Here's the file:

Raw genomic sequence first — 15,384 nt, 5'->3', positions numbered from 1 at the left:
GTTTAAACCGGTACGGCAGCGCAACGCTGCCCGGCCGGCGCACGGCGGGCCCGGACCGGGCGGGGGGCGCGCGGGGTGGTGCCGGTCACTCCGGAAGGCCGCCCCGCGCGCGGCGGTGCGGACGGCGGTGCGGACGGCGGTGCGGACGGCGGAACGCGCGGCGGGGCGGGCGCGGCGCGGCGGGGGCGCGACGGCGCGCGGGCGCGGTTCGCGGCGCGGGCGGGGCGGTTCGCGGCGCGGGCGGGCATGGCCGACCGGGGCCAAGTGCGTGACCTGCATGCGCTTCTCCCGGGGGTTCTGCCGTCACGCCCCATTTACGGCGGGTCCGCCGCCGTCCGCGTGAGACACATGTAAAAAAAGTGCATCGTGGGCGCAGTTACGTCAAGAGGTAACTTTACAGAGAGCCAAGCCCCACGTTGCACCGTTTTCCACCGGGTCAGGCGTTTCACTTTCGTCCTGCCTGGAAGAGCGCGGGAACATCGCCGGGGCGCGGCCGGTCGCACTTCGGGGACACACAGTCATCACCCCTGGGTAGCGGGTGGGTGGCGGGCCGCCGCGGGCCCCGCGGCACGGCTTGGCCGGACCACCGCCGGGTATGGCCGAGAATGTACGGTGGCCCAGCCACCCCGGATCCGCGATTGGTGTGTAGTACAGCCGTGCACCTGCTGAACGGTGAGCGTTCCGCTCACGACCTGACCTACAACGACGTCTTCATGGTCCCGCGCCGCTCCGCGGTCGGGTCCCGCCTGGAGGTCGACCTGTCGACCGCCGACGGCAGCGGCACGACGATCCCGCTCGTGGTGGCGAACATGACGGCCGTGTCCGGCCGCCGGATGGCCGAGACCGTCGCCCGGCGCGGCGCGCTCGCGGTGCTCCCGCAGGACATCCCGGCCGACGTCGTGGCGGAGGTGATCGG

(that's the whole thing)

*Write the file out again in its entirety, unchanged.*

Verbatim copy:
Raw genomic sequence first — 15,384 nt, 5'->3', positions numbered from 1 at the left:
GTTTAAACCGGTACGGCAGCGCAACGCTGCCCGGCCGGCGCACGGCGGGCCCGGACCGGGCGGGGGGCGCGCGGGGTGGTGCCGGTCACTCCGGAAGGCCGCCCCGCGCGCGGCGGTGCGGACGGCGGTGCGGACGGCGGTGCGGACGGCGGAACGCGCGGCGGGGCGGGCGCGGCGCGGCGGGGGCGCGACGGCGCGCGGGCGCGGTTCGCGGCGCGGGCGGGGCGGTTCGCGGCGCGGGCGGGCATGGCCGACCGGGGCCAAGTGCGTGACCTGCATGCGCTTCTCCCGGGGGTTCTGCCGTCACGCCCCATTTACGGCGGGTCCGCCGCCGTCCGCGTGAGACACATGTAAAAAAAGTGCATCGTGGGCGCAGTTACGTCAAGAGGTAACTTTACAGAGAGCCAAGCCCCACGTTGCACCGTTTTCCACCGGGTCAGGCGTTTCACTTTCGTCCTGCCTGGAAGAGCGCGGGAACATCGCCGGGGCGCGGCCGGTCGCACTTCGGGGACACACAGTCATCACCCCTGGGTAGCGGGTGGGTGGCGGGCCGCCGCGGGCCCCGCGGCACGGCTTGGCCGGACCACCGCCGGGTATGGCCGAGAATGTACGGTGGCCCAGCCACCCCGGATCCGCGATTGGTGTGTAGTACAGCCGTGCACCTGCTGAACGGTGAGCGTTCCGCTCACGACCTGACCTACAACGACGTCTTCATGGTCCCGCGCCGCTCCGCGGTCGGGTCCCGCCTGGAGGTCGACCTGTCGACCGCCGACGGCAGCGGCACGACGATCCCGCTCGTGGTGGCGAACATGACGGCCGTGTCCGGCCGCCGGATGGCCGAGACCGTCGCCCGGCGCGGCGCGCTCGCGGTGCTCCCGCAGGACATCCCGGCCGACGTCGTGGCGGAGGTGATCGG